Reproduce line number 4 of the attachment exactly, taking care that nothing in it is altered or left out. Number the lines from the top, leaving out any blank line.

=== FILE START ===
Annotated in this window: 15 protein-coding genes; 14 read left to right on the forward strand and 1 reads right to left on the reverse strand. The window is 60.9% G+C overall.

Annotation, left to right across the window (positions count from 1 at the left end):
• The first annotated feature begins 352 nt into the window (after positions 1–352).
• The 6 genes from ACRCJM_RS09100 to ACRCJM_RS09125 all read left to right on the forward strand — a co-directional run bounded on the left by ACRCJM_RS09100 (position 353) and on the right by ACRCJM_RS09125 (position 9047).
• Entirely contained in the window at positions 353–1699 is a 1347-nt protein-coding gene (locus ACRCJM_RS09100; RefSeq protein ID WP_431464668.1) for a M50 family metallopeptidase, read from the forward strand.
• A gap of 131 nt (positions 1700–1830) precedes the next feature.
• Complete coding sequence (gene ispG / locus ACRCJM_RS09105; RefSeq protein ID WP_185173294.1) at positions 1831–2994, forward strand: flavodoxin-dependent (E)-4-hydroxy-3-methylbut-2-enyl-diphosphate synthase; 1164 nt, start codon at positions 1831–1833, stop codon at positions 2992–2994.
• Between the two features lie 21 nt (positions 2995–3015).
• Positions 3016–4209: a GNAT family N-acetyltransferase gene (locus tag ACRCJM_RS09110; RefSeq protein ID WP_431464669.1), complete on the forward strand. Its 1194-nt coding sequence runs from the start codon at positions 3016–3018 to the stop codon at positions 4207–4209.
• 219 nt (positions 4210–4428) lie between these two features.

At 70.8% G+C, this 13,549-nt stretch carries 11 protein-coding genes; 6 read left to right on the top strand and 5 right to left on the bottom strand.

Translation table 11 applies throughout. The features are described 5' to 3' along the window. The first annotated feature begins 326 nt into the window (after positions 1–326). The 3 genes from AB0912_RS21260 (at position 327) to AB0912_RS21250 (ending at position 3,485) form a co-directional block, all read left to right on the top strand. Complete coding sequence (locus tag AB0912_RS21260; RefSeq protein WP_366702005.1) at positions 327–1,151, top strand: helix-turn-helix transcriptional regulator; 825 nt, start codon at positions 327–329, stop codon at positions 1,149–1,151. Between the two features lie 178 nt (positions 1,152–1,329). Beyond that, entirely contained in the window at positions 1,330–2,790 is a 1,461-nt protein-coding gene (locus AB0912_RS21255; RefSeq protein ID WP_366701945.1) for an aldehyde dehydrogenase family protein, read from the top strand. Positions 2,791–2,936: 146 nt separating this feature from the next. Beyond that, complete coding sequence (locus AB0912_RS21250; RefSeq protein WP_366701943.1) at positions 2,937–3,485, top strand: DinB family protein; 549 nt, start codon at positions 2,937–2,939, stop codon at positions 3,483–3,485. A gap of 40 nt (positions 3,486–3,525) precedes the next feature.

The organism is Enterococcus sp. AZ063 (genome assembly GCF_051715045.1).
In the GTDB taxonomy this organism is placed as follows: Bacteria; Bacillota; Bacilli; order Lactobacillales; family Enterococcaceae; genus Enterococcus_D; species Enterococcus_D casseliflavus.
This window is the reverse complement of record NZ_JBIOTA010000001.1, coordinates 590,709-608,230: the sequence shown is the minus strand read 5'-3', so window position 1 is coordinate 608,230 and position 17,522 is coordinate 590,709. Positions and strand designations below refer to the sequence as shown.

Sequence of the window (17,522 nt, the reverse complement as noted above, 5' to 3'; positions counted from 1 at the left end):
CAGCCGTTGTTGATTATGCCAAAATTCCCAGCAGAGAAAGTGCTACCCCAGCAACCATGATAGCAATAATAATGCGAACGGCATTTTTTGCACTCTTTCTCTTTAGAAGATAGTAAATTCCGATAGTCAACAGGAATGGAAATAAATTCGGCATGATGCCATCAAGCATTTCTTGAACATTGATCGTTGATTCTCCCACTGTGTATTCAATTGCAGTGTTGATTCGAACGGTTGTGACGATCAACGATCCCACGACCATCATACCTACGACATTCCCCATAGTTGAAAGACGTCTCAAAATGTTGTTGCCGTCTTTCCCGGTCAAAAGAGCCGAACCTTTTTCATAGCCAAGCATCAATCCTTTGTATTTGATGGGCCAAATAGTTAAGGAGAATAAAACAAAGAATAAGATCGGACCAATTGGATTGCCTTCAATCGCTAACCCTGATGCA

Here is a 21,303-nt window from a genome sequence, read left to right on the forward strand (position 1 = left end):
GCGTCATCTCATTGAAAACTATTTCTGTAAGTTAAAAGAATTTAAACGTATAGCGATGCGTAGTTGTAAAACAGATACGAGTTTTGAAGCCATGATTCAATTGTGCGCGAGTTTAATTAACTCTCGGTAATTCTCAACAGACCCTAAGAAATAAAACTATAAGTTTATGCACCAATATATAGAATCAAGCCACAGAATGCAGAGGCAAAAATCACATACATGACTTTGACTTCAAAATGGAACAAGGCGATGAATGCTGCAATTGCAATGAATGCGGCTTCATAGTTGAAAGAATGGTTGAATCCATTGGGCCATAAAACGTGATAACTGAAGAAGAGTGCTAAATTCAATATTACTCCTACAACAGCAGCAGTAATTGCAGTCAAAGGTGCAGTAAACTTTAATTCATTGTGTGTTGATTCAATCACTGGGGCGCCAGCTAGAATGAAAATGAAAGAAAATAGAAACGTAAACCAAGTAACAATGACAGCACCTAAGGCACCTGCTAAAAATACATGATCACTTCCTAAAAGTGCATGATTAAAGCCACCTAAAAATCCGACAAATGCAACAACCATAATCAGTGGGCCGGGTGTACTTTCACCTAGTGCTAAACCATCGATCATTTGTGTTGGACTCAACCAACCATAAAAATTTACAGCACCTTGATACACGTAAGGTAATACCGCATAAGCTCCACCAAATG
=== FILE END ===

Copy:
• The 6 genes from ACRCJM_RS09100 to ACRCJM_RS09125 all read left to right on the forward strand — a co-directional run bounded on the left by ACRCJM_RS09100 (position 353) and on the right by ACRCJM_RS09125 (position 9047).